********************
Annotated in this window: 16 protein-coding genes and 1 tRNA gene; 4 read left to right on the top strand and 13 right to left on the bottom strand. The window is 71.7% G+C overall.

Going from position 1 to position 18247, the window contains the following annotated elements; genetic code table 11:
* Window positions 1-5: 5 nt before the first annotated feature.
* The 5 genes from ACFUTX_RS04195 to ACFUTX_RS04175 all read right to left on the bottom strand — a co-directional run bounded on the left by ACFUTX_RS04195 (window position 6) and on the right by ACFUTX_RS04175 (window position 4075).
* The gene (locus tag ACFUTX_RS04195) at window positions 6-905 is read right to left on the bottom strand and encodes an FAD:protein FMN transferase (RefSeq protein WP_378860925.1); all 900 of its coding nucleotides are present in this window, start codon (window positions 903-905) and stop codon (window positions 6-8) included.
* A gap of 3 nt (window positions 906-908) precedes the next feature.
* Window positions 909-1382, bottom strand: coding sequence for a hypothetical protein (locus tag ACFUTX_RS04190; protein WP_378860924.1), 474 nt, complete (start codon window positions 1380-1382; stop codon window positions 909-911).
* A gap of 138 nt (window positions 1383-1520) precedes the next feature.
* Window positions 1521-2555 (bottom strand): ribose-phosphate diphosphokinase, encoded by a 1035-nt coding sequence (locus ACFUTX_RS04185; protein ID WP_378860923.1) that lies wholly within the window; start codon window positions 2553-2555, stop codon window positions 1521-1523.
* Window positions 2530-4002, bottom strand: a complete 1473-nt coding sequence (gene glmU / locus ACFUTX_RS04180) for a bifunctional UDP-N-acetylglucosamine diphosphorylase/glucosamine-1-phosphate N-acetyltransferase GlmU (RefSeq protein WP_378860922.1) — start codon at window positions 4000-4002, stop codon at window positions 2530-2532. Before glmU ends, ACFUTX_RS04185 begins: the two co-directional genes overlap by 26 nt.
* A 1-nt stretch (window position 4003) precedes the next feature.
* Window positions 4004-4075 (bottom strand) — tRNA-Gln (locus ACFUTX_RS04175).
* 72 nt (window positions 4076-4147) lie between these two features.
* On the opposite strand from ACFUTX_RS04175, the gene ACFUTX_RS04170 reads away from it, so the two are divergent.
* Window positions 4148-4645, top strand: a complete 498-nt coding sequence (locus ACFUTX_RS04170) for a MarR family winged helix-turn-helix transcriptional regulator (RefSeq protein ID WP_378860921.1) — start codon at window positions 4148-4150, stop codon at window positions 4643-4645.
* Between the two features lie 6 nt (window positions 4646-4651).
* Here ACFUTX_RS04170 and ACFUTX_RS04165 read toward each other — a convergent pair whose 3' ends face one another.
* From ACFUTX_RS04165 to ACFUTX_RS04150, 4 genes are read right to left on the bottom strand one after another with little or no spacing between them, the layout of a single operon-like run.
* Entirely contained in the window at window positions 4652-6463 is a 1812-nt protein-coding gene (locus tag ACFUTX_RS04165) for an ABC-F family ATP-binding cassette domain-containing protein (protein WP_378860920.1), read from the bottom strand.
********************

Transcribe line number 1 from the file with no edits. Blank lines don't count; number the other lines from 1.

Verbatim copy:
Annotated in this window: 16 protein-coding genes and 1 tRNA gene; 4 read left to right on the top strand and 13 right to left on the bottom strand. The window is 71.7% G+C overall.